Sun, May 16, 2010 - Page 8 News List

EDITORIAL : New FSC head has his work cut out

Premier Wu Den-yih’s (吳敦義) announcement on Thursday that First Financial Holding Co chairman Chen Yuh-chang (陳裕璋) would chair the Financial Supervisory Commission (FSC) after outgoing chairman Sean Chen (陳冲) was appointed vice premier caught people off guard and prompted the question, who is Chen Yuh-chang?

At a time when President Ma Ying-jeou (馬英九) approaches his second anniversary in office, the administration has felt a need to bring fresh blood into its economic team to help the president deliver on his election promises of economic reform.

But again, who is Chen Yuh-chang?

Considered an important member of Ma’s team when he was Taipei City mayor, the 55-year-old Chen Yuh-chang has tended to keep a very low profile in both government posts and the private sector over the past three decades.

He worked at various positions at the securities and exchange commission under the Ministry of Finance between 1984 and 1992. He worked at the Fair Trade Commission from 1992 to 1996 and then at the fourth division of the Executive Yuan from 1996 to 1998, before serving as secretary-general and deputy mayor of Taipei City from 1998 to 2006. After that, he headed the EasyCard Corp, served as managing director of Mega International Commercial Bank and later chaired First Financial Holding Co.

It’s anyone’s guess who made the decision to appoint Chen Yuh-chang, but this selection means the administration hopes to press for continuity in its economic and financial policies and, most importantly, to ensure the policies’ execution.

In other words, an obvious challenge facing the new FSC head is to finalize detailed regulations for the opening of the financial services sector when this sector is included in the “early harvest” list of goods and services subject to immediate tariff concessions or exemptions under a proposed economic cooperation framework agreement (ECFA) with China.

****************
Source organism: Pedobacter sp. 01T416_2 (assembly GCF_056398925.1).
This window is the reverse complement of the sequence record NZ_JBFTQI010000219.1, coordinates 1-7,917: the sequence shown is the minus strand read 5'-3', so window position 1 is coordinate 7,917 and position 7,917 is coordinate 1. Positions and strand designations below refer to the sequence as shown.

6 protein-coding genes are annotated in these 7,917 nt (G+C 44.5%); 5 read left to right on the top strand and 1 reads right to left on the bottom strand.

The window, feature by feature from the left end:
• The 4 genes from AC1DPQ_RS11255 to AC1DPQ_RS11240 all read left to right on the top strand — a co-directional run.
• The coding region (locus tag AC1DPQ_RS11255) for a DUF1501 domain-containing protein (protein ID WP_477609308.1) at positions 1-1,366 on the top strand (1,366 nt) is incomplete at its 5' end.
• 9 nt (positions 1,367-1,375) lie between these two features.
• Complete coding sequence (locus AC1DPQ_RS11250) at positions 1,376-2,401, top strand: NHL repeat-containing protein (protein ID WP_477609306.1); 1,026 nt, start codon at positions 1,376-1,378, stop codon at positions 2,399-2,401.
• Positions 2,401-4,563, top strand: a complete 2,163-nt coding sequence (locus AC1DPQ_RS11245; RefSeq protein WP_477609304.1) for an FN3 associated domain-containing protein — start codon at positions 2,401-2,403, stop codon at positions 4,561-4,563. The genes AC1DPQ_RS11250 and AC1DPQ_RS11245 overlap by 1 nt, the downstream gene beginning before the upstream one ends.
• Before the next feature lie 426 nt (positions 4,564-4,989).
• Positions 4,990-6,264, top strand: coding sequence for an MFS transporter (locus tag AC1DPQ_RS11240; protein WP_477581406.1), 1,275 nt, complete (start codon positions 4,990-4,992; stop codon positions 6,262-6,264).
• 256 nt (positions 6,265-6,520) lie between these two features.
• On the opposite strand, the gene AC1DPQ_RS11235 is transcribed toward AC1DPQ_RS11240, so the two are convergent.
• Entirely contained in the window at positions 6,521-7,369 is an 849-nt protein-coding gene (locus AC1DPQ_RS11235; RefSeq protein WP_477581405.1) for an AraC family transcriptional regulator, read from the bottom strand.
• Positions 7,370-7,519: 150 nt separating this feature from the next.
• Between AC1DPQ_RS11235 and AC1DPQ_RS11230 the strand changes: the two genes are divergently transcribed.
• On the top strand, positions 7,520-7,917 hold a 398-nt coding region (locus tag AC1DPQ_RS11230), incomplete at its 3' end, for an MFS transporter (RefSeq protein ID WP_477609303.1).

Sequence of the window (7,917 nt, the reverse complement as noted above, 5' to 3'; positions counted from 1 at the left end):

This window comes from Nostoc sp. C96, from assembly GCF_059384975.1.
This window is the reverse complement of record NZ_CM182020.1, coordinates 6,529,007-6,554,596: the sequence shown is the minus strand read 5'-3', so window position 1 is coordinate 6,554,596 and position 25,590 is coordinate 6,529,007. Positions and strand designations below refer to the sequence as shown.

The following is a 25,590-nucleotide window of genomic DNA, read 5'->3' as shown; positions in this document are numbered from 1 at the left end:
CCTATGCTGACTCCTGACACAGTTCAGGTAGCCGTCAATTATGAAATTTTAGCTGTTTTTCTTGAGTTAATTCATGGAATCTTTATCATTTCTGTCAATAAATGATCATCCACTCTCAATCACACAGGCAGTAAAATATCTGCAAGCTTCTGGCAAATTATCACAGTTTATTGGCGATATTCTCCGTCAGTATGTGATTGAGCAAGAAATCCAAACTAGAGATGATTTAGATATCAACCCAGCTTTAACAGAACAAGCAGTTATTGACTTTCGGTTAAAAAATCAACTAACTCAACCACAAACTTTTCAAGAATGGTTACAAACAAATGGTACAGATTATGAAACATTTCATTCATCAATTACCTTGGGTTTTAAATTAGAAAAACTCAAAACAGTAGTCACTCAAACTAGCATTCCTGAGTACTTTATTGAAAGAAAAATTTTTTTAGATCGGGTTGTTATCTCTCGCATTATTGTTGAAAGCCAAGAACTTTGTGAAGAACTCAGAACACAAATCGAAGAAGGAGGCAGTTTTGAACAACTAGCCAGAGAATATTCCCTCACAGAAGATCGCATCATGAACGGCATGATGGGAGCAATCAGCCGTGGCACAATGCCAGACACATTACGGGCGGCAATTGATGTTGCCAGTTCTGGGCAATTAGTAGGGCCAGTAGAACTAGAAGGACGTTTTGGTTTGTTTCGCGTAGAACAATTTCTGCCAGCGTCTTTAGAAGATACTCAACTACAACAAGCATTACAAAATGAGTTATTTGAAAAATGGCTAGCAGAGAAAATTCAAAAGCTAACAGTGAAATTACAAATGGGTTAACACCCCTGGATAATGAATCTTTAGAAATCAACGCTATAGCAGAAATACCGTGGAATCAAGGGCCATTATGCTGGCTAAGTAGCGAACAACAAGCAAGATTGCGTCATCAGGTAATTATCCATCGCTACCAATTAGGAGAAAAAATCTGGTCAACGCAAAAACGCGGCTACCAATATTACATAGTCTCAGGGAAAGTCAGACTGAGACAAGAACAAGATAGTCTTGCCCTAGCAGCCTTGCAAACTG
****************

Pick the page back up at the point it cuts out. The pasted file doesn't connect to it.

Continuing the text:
Other than that, the new financial regulator also faces the task of consolidating the nation’s financial sector, in which inefficiency is still unsolved and the over-banking problem remains — a problem his predecessor, Sean Chen, had addressed in his inauguration on Dec. 1, 2008, but on which he made little headway during his one year and five months as FSC chairman.

In addition, creating a mechanism similar to the financial restructuring fund to prevent systematic failure, strengthening risk management of the nation’s banking sector and helping the banking sector counter the negative impact of low interest rates pose other challenges for Chen Yuh-chang.

Furthermore, the new regulator’s ability to demand discipline in some financial firms will also come under scrutiny. For instance, the question about the backers of a Hong Kong-based consortium’s bid to acquire Nan Shan Life Insurance and the boardroom fight at Waterland Financial Holdings Co regarding the company’s acquisition of MetLife Inc’s insurance business in Taiwan will mark a crucial test in the new FSC chair’s pursuit for corporate governance.

As was said before, no one should put too much faith in one man’s ability to deal with the financial problems the country is facing. Chen Yuh-chang needs the assistance of his capable peers in the commission if he is to succeed. However, as FSC Vice Chairwoman Lee Jih-chu (李紀珠) is also moving to another official post in this partial Cabinet reshuffle, an immediate challenge for Chen Yuh-chang is to make sure his new team can work well together.

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